4. Tax cuts have to be ‘paid for’ with recurrent spending cuts.
These underlying contentions are mostly wrong.
If public debt was truly a problem, then the government could simply not continuing matching their deficits with debt-issuance.
For more discussion about that option, please read these blog posts (among others):
1. OMF – paranoia for many but a solution for all (November 28, 2013).
2. On money printing and bond issuance – Part 2 (August 27, 2019).
3. On money printing and bond issuance – Part 1 (August 26, 2019).
If tax cuts are deemed appropriate, then there is no need to adjust spending downwards, unless it is concluded that the deficit should not change.
That assessment can only be made in relation to the state of the overall economy, rather than a knee-jerk view that all recurrent shifts in the fiscal position have to be product of exact offsets.
There is also no evidence that private investment decision making leads to superior outcomes in terms of resource usage.
The sort of vague paranoia that Roger Bootle is expressing here – the “things can change” vagary – is also deeply held within the British Labour Party.
When I criticised the Fiscal Credibility Rule, I was told by Labour insiders (including the Shadow Chancellor) that I didn’t understand the financial markets.
Apparently they did.
When I met with the Shadow Chancellor in October 2018, it was clear that they believe that the financial markets in Britain (the ‘City’) will crucify a government that runs a progressive policy campaign without the fiscal rule.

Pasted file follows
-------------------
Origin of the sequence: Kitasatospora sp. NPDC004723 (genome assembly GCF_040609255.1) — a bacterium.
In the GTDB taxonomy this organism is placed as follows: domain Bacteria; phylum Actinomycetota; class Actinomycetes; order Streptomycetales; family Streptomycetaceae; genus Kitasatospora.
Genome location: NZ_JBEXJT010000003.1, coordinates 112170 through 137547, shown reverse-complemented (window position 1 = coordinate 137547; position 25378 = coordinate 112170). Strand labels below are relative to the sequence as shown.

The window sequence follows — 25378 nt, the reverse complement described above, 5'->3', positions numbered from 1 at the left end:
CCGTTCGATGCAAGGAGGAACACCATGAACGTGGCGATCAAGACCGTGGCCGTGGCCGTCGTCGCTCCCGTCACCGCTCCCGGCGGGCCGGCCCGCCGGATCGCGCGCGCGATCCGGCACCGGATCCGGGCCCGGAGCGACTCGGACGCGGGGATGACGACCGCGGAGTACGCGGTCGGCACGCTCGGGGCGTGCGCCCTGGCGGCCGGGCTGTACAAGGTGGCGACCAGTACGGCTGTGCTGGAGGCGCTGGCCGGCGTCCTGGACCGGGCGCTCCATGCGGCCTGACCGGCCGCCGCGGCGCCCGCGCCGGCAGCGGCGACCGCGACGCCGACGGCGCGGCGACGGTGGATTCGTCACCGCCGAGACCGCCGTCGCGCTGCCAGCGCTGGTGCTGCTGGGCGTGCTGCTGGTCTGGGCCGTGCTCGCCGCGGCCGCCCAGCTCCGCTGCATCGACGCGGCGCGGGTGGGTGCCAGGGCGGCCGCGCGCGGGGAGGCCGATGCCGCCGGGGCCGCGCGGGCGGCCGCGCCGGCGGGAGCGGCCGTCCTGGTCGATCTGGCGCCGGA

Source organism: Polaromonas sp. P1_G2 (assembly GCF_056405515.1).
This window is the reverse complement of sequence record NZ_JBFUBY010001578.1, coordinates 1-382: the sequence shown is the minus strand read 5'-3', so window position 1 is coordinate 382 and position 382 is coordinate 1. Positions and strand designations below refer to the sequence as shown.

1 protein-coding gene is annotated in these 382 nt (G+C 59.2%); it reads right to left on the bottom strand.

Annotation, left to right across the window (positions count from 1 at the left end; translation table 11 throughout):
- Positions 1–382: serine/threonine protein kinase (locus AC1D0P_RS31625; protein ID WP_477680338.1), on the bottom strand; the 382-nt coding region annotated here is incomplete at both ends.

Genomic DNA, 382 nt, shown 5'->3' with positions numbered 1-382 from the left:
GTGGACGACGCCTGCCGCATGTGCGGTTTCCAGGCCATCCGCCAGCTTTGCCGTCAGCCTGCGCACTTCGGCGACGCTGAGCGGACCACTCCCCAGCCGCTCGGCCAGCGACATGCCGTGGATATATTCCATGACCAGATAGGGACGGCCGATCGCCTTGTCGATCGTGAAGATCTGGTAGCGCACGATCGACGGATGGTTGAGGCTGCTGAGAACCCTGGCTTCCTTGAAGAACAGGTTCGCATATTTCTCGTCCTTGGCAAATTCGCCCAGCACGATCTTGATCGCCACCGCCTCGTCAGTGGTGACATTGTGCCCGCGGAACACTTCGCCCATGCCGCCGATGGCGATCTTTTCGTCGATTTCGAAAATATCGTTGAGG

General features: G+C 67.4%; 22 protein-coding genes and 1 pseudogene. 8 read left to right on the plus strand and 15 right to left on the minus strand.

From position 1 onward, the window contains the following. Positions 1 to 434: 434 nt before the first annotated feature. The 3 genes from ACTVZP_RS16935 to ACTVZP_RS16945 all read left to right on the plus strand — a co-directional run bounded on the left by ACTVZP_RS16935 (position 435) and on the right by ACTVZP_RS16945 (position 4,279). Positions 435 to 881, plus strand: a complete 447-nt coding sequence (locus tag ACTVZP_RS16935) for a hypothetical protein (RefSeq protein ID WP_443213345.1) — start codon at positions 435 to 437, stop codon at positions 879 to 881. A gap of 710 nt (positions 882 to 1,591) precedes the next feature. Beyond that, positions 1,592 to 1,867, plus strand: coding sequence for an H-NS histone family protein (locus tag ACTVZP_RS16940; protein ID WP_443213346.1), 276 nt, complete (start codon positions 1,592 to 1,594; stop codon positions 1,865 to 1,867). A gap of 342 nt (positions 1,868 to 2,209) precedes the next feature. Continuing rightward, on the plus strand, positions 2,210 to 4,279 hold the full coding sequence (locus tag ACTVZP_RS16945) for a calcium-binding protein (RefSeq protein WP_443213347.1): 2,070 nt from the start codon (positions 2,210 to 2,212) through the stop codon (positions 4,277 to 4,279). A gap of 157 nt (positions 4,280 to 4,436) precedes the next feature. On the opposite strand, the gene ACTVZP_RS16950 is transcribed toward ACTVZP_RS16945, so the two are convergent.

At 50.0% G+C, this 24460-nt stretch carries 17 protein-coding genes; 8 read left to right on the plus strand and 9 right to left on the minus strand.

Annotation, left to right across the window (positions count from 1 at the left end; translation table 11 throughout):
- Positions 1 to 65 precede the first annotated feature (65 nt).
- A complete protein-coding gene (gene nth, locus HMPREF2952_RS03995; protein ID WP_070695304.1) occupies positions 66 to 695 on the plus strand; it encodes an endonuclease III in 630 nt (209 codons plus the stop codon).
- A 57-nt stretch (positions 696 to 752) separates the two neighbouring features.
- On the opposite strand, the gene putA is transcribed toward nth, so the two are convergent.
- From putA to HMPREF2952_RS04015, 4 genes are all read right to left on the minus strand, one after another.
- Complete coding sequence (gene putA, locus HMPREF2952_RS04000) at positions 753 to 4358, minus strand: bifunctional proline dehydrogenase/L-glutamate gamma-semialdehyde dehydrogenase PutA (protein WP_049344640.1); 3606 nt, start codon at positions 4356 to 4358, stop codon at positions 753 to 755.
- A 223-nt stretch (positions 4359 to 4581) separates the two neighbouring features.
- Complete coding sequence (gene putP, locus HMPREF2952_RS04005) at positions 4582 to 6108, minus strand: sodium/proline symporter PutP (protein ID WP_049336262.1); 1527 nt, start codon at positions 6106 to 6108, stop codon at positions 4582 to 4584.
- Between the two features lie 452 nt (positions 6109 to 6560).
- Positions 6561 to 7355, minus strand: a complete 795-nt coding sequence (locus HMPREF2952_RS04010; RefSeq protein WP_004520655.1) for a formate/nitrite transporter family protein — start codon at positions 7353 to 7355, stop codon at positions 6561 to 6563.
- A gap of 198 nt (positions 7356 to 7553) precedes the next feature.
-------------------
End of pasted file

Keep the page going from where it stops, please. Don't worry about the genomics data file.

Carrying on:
It means that British Labour has not advanced much since the mid-1970s when Dennis Healey mislead the British people by claiming that the government had run out of money and had to borrow from the IMF.
Amorphous sorts of claims about destroying a currency etc abound but the fact is that if the government brings its legislative capacity to bear the financial markets are the losers not the power brokers.
Iceland, a tiny little country with a huge financial system (relatively), has demonstrated exactly how that legislative capacity can overpower even the most powerful foreign banking interests.
The point is that Labour’s Fiscal Credibility Rule was really a document designed to appease the financial markets.
It is some mumbo jumbo that British Labour naively thinks will placate the currency traders and others who might bear malice against its undoubted progressive policy agenda.